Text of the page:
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New York Fashion Week is just wrapping up and there have been some beautiful new designs shown on the runways.

But runway models aren’t built like petite and curvy girls.  A design is going to look completely different on a 5 foot or 5’2″ frame with curves than it does on the 5’10” model that wore it on the runway, and it’s not always going to look good.  How can you choose and adapt runway styles to work with your figure?

Here are three suggestions for taking “Ready to Wear” fashion and making it “Ready to Wear Well”:

1) Don’t forget your figure when considering trends.  Like in my last post about button-down shirts – as trendy or popular as loose, drapey, or unfitted outfits may be – they won’t necessarily look great on every figure.   Those styles, in particular, tend not to look good on curvy girls.  Like with my button-down experience – they tend to make us look boxy and larger than we really are.

2) Look beyond the individual outfits for themes you can incorporate.  Alexander Wang’s runway show this fall used bright colors, super bright prints, leather accents, and more.  By incorporating the design themes, you can pull off the “look” and “feel” of the outfit without wearing something that may not flatter your figure otherwise.

3) Finally, be selective.  Fashion is fickle and it changes constantly.   If you know how to dress well, there will rarely be a moment when you will look bad by deciding not to pull off the most current trend, but – if it doesn’t work for you – then there will be many more moments when you will look ridiculous for trying to pull off a trend that doesn’t work.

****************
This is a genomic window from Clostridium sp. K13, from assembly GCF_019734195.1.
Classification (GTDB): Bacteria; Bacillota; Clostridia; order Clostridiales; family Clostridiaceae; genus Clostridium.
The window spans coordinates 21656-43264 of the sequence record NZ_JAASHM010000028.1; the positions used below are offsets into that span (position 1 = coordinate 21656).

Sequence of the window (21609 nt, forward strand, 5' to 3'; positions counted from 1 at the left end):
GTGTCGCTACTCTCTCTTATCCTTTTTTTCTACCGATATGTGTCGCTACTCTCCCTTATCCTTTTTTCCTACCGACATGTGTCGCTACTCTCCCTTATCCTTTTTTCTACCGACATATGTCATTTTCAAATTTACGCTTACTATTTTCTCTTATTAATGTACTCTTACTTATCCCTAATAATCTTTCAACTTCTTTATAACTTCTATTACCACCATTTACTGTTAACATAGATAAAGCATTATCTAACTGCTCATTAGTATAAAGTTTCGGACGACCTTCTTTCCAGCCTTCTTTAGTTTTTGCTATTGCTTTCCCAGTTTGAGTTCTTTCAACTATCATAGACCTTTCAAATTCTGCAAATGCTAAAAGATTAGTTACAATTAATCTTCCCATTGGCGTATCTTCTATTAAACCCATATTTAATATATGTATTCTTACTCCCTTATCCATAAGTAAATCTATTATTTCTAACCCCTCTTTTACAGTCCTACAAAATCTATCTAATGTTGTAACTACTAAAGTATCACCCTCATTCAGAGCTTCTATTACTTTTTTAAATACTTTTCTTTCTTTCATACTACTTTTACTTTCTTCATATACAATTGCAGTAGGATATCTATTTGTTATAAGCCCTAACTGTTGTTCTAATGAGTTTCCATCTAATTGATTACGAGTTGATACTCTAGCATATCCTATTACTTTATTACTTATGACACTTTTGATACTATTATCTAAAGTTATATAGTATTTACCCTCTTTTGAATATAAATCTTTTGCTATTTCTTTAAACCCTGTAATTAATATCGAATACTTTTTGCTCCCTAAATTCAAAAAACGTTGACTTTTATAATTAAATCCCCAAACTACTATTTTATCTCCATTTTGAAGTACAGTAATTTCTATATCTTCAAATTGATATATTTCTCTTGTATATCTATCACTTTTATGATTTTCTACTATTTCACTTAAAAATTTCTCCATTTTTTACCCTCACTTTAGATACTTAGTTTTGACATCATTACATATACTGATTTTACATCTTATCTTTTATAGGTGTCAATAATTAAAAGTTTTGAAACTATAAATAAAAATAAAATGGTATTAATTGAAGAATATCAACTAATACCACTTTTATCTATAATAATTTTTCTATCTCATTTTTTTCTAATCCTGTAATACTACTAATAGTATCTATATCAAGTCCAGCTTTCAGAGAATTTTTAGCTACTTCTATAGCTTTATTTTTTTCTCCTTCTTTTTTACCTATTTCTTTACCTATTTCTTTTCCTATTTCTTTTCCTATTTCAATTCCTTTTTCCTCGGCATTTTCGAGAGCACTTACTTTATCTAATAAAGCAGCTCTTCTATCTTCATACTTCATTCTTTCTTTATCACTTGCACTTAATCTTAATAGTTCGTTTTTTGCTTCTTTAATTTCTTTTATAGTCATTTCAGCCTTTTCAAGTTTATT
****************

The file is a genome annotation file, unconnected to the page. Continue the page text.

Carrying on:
Below I have some ideas on how I’m going to try to incorporate some elements from this year’s runway into my wardrobe in the near future.

Readers:  Do you try incorporate runway designs into your personal style?  What are some of your good and bad experiences?  Do you have advice for others?  Leave your thoughts in the comments. 

~N

Note: I do not have any personal size or fit recommendations for the items below, they are for example mostly.   I do have plans to add several of these items to my wardrobe in the future and hope to add more information in future posts.


 

Runway: Alexander Wang:  Sheer Pleated Skirt 

I loved the sheer pleated skirt in several of Alexander Wang’s runway outfits.  This is something that could be incorporated easily into a wardrobe of women with many different figures.  Plus, as a slightly longer, less sheer skirt, it might even be office appropriate.

alexander wang pleated skirtImages from Style.com Alexander Wang’s 2014 Runway Show

At Home:

awang at home

Left: H&M Pleated Skirt in Black;  Right: Theory ‘Zeya’ Pleated Skirt available at Nordstrom

Diane von Furstenberg – Black Stripes & A-line Skirts 

Two things I noticed from this picture of DVF’s runway show were the black striped dresses in the upper left corner, and the a-line print skirts.  Stripes can be hit or miss.  But these are broken up with wider black accents and can be easily done at home.  As for a-line skirts, those are always a go for this curvy girl.

DVF2014runway

Images from the Diane von Furstenberg Runway Show from the New York Fashion Week Instagram Page

At Home:

DVF at home1

Above: White House Black Market Petite Sleeveless Stripe Dress 

dvf at home

From Left to Right:  Mod Cloth Posh at the Party Skirt; Mod Cloth What’s the Sketch Skirt; Mod Cloth Ikebana for All Skirt

Of course, you can always go directly to the source:  DVF Website.

I’m looking forward to incorporating NYFW concepts into my wardrobe in the coming season.  I hope you are, too.

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